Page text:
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We think of love as such a complicated thing, when the recipe is simple: one man, one woman, one waiter. So argues Williamston Theatre's Five Course Love, in a bawdy production that repeatedly defies expectations. Directed by Tom Woldt, the one-act musical sprawls and meanders, but just when it appears to be no more than a series of barely linked vignettes about the marriage of sex and international cuisine, playwright/composer Gregg Coffin ties it all together handsomely.

To be fair, love remains hidden for most of the 90-minute production. Instead, the first scenes are more concerned with aspects of passion and lust: four increasingly rowdy demonstrations that perversion knows no nationality. Performers Laura Croff, Matthew Gwynn, and Aaron T. Moore each play five different characters, changing costumes and hair as sharply as they change their accents. In the absence of a clear plot line, the production relies heavily on its jokes — big comedy founded in euphemisms, sight gags, and over-the-top characterization, giving much of the show a musical-sketch-comedy feel. However, it's the ending that really sparks: it's clever, it justifies everything that precedes it, and I never saw it coming.

Moore is perfectly suited for his several waiter roles and makes each a delight, veering from impersonally familiar to fanatically servile to deliciously smug as he orchestrates each transition. As the various ingenues, Croff avoids the unattainable-woman stereotype, bringing unapologetic heat to her characters and giving one a resonant counterpoint of lovelorn woe. However, Williamston newcomer Gwynn turns in the funniest and most endearing performances as the male love interests, burrowing into the character's hubris or insecurity or cavernous oblivion and making it sweet and redeemable. Under the guidance of musical director Jeff English, the performers skillfully tackle the mostly uptempo tunes with overblown enthusiasm, yet clearly articulate each lyric — even in the occasional mile-a-minute chatter song. Group numbers go over just as well if not better, especially in the electrically charged Italian restaurant scene. Unfortunately, Croff and Gwynn's otherwise-blistering passion is sometimes called into question by their apparent discomfort with the amateurish choreography, a major weakness of the production.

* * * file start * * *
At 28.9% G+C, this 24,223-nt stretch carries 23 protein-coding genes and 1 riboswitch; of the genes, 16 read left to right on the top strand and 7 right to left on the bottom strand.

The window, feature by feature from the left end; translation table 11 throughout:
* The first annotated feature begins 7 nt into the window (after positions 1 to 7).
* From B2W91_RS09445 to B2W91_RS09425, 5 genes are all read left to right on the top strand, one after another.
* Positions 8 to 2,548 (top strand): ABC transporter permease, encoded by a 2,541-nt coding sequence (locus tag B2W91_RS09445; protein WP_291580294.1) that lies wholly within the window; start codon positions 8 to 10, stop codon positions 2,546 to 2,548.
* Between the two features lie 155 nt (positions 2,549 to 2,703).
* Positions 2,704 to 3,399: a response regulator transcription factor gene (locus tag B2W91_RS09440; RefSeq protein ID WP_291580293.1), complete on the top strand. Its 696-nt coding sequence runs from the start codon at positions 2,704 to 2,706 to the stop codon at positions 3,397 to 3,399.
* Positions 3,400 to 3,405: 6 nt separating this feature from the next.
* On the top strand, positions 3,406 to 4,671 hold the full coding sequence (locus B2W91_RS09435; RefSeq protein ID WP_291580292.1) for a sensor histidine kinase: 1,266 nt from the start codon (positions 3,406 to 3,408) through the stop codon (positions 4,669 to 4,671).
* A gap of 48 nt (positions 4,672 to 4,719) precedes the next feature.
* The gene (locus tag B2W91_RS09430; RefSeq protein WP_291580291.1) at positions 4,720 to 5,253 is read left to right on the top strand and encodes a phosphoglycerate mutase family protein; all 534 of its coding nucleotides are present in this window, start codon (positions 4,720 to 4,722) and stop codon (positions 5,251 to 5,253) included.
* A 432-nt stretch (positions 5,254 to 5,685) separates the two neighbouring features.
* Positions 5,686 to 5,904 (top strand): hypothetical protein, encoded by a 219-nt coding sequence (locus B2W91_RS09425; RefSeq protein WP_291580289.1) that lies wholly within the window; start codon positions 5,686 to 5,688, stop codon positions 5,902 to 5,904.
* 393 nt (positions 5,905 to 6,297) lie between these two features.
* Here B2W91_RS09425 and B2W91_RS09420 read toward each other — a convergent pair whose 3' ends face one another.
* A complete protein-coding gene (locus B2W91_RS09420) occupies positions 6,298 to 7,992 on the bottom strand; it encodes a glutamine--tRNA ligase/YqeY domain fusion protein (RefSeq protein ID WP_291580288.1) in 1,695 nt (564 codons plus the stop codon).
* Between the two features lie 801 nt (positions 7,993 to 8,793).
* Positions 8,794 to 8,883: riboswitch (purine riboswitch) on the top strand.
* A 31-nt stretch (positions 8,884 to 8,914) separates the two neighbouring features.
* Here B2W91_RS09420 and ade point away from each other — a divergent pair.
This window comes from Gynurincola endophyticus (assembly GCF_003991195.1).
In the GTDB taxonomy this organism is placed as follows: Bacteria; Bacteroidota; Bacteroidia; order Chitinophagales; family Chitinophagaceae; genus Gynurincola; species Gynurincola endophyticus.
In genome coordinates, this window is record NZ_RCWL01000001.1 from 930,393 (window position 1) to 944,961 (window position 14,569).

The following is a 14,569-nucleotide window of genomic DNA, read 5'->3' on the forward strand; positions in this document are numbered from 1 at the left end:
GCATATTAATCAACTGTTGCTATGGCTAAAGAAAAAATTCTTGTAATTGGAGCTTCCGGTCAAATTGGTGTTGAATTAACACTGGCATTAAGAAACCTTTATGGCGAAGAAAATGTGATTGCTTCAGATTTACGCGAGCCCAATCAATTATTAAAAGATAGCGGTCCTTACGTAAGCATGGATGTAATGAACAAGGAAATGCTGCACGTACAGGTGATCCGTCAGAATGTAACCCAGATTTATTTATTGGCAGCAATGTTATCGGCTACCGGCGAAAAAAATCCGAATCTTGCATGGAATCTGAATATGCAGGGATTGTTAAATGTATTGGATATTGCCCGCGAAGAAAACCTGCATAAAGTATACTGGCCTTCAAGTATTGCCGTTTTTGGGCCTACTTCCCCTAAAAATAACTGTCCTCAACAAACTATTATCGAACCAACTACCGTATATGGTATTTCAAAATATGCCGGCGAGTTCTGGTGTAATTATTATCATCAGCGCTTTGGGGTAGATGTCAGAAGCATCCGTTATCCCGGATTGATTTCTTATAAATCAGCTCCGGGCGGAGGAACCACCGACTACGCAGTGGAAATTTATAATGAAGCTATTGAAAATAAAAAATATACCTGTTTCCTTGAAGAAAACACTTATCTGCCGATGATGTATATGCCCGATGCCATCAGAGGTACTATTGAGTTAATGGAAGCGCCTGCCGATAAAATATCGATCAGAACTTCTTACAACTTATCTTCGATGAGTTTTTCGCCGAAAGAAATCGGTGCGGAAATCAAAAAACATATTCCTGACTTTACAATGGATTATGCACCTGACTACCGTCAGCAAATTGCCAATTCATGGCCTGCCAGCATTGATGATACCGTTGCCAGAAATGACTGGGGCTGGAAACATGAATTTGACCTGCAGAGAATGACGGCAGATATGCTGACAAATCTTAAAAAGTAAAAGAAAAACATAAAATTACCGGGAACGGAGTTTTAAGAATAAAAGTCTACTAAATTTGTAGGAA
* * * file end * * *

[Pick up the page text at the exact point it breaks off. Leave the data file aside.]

The purported through line of the restaurant setting seems curiously inconsequential; the characters give up on even sitting at the table, turning the primary set piece into a centrally located obstacle. Bartley H. Bauer's out-of-the-ether set is aggressively neutral so as to pass as establishments as varied as a cantina and a 50s nostalgia diner; the only elements that change are menus, glassware, and restaurant logo. Thorough costumes by Melanie Schuessler are a major assist in setting each scene. A few audience members are seated in the better-than-front row at their own tables on the corners of the stage, blurring the line between theater patron and restaurant patron and giving Moore in particular a gateway to audience interaction. English himself is planted onstage to provide live keyboard accompaniment, and briefly lends his voice in harmony.

The unusual structure of Five Course Love raises an interesting question: when a viewer spends most of the play unsure of how the scenes tie together, does an airtight conclusion wipe away his earlier uncertainty? I didn't adore the production as it unfolded, when it had me convinced it was one thing, but the ending so disarmed me that I was won over. Content to revel in pulpy, lowbrow entertainment before revealing the truth behind its madcap ways, the musical is a long, lusty joke with a promise of something sweeter.


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